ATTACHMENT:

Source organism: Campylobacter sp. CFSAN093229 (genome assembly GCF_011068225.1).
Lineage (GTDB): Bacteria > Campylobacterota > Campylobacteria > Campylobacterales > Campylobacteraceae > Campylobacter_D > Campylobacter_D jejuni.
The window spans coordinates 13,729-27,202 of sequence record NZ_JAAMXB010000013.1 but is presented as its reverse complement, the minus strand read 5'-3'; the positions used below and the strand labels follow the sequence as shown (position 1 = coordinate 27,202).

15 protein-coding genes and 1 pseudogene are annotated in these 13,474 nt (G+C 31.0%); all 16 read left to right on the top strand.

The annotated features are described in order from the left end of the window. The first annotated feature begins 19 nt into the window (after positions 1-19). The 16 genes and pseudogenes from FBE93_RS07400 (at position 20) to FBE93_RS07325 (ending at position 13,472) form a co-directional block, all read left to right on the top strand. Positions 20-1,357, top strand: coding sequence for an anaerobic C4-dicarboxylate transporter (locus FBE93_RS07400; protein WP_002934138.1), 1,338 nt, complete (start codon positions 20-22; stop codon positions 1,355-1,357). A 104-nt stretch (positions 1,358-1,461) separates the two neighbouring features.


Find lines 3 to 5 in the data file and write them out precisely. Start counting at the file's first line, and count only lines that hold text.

The window spans coordinates 13,729-27,202 of sequence record NZ_JAAMXB010000013.1 but is presented as its reverse complement, the minus strand read 5'-3'; the positions used below and the strand labels follow the sequence as shown (position 1 = coordinate 27,202).

15 protein-coding genes and 1 pseudogene are annotated in these 13,474 nt (G+C 31.0%); all 16 read left to right on the top strand.

The annotated features are described in order from the left end of the window. The first annotated feature begins 19 nt into the window (after positions 1-19). The 16 genes and pseudogenes from FBE93_RS07400 (at position 20) to FBE93_RS07325 (ending at position 13,472) form a co-directional block, all read left to right on the top strand. Positions 20-1,357, top strand: coding sequence for an anaerobic C4-dicarboxylate transporter (locus FBE93_RS07400; protein WP_002934138.1), 1,338 nt, complete (start codon positions 20-22; stop codon positions 1,355-1,357). A 104-nt stretch (positions 1,358-1,461) separates the two neighbouring features.